A Quick Aside on Griselbrand
Griselbrand has been the center of some amount of controversy in the Commander community. Should it be banned? As a general or altogether?
My snap judgment is that it’s very likely to get banned immediately in June. It’s closer to Yawgmoth’s Bargain than to anything else. It doesn’t cost much more and comes attached to a huge upside. Sure, it’s a creature and you can kill it. That’s nice. Too bad they’ve already drawn upwards of twenty cards and comboed you off.
As a general this guy is completely oppressive. You can easily build your deck to ramp into Griselbrand on turn four or five. If they have removal, you can play the one ramp spell you didn’t discard and cast him again. At that point you’ve either stocked up on answers or [card Exsanguinate]exanguinated[/card] the table to death. For an absolutely laughable comparison, just take a look at Kokusho, the Evening Star. Even that guy is already banned.
Based on the few games I’ve played with Griselbrand, I can say with confidence that he can’t be a legal Commander, and probably should be banned outright.
Innistrad block has been absolutely insane for Zombie decks, and I’ve gotten a ton of emails asking me to look at Zombie decks of different flavors. I really wanted to wait until the full block came out before doing a full-fledged tribal Zombie deck.
Here’s the problem: since everyone wants to build Zombie decks right now and it’s a real archetype in Standard, the price of some cards has jumped out of reach for a significant portion of casual players. Because of that, I’m going to brew with budget in mind, keeping to one color and using Balthor the Defiled for longevity.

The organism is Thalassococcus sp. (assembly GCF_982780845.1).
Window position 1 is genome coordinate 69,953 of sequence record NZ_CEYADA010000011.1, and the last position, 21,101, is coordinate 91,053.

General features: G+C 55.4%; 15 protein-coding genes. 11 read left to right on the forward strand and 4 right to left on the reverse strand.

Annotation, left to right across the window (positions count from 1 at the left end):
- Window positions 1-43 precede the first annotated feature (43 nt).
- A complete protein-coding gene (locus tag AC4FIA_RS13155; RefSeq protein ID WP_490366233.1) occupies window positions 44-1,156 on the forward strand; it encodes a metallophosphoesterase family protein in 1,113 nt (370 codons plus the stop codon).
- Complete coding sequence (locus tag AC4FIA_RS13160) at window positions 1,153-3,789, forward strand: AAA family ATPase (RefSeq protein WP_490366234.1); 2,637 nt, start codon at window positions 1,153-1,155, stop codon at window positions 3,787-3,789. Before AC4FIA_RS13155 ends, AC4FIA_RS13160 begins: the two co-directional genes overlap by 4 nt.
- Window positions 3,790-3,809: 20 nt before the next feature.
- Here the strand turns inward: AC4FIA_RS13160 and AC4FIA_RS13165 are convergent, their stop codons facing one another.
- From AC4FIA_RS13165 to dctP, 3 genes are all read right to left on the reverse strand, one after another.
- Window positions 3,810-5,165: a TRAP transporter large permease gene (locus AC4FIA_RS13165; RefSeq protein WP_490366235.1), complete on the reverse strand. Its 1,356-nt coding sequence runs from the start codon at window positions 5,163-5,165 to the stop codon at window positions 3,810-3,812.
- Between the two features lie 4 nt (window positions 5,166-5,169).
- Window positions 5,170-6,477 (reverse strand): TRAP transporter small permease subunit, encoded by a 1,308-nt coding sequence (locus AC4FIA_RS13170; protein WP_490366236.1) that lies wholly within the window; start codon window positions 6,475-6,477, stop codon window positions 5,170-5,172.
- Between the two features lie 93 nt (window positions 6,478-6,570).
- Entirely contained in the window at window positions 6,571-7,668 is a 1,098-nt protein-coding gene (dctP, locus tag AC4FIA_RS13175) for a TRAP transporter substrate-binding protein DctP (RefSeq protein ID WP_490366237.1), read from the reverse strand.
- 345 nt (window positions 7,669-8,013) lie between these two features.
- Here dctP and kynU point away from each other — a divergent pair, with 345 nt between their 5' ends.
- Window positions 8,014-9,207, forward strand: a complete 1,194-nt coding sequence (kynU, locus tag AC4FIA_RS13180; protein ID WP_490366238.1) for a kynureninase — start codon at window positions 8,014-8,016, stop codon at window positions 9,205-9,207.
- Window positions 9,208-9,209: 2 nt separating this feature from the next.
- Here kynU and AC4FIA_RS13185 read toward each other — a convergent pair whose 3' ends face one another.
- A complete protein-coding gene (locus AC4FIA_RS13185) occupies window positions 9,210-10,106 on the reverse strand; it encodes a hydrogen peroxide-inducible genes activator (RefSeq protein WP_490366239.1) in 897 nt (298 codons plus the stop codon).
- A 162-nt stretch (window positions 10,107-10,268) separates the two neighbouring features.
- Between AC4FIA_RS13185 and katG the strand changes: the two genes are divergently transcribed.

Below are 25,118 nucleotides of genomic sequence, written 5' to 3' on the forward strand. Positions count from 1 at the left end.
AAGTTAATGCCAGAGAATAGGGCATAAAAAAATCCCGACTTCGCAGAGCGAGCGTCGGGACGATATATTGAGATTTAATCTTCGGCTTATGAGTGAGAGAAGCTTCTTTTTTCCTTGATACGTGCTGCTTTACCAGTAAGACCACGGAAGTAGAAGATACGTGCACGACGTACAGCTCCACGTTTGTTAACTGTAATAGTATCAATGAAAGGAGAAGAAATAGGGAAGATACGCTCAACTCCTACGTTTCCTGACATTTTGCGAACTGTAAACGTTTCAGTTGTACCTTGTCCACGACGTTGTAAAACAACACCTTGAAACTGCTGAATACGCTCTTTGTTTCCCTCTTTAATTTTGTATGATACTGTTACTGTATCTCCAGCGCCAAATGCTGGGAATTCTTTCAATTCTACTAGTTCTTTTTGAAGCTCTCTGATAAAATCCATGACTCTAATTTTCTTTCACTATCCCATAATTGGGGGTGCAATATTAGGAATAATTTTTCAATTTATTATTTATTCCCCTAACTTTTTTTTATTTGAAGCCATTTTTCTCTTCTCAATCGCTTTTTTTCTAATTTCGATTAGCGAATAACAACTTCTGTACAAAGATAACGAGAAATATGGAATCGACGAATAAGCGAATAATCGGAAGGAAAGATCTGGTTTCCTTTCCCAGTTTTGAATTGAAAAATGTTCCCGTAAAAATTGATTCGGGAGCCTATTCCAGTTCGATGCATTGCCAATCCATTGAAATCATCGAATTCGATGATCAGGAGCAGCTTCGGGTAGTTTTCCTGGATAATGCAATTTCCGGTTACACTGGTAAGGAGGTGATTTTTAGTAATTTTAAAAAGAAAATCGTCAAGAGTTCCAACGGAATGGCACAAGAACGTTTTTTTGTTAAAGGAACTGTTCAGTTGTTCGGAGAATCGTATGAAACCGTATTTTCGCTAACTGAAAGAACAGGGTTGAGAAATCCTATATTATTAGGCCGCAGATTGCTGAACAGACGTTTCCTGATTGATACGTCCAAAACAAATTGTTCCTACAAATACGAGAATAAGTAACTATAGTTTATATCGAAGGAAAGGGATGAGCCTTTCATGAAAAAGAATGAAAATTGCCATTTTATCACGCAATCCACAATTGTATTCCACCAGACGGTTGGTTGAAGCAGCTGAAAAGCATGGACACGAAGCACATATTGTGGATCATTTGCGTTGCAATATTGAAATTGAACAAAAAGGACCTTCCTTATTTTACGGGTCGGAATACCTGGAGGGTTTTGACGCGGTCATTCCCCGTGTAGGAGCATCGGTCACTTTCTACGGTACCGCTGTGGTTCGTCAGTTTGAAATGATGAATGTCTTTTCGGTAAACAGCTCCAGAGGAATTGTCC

If you’re looking for a few more rares and colors, take a look at my article on Grim-Grin for some ideas.
Since I’ve already used up so much of my word count talking about the new set, I’ll be a little more succinct in describing the [card Balthor the Defiled]Balthor[/card] build. I’ll start with the decklist, then talk about the themes, and lastly how to tweak it to fit your personal budget.
This deck is built to be a linear pseudo-combo deck. You can bring the beatdowns if necessary but that’s not really plan A. You’d rather just dump as many zombies as possible into play and into your graveyard, then use [card Balthor the Defiled]Balthor[/card] to reanimate them. Finally, sacrifice your board and drain everyone to death with Vengeful Dead, Blood Artist and Falkenrath Noble.
This kind of recursion gets pretty mana intensive, so the deck is heavy on mana sources and cards that find them. Once [card Balthor the Defiled]Balthor[/card] reaches a mana cost of ten or more you’ll have to tap out to cast him and leave him vulnerable. When they kill him he just gets more expensive. Because you’re so dependent on Balthor you can’t afford to miss land drops.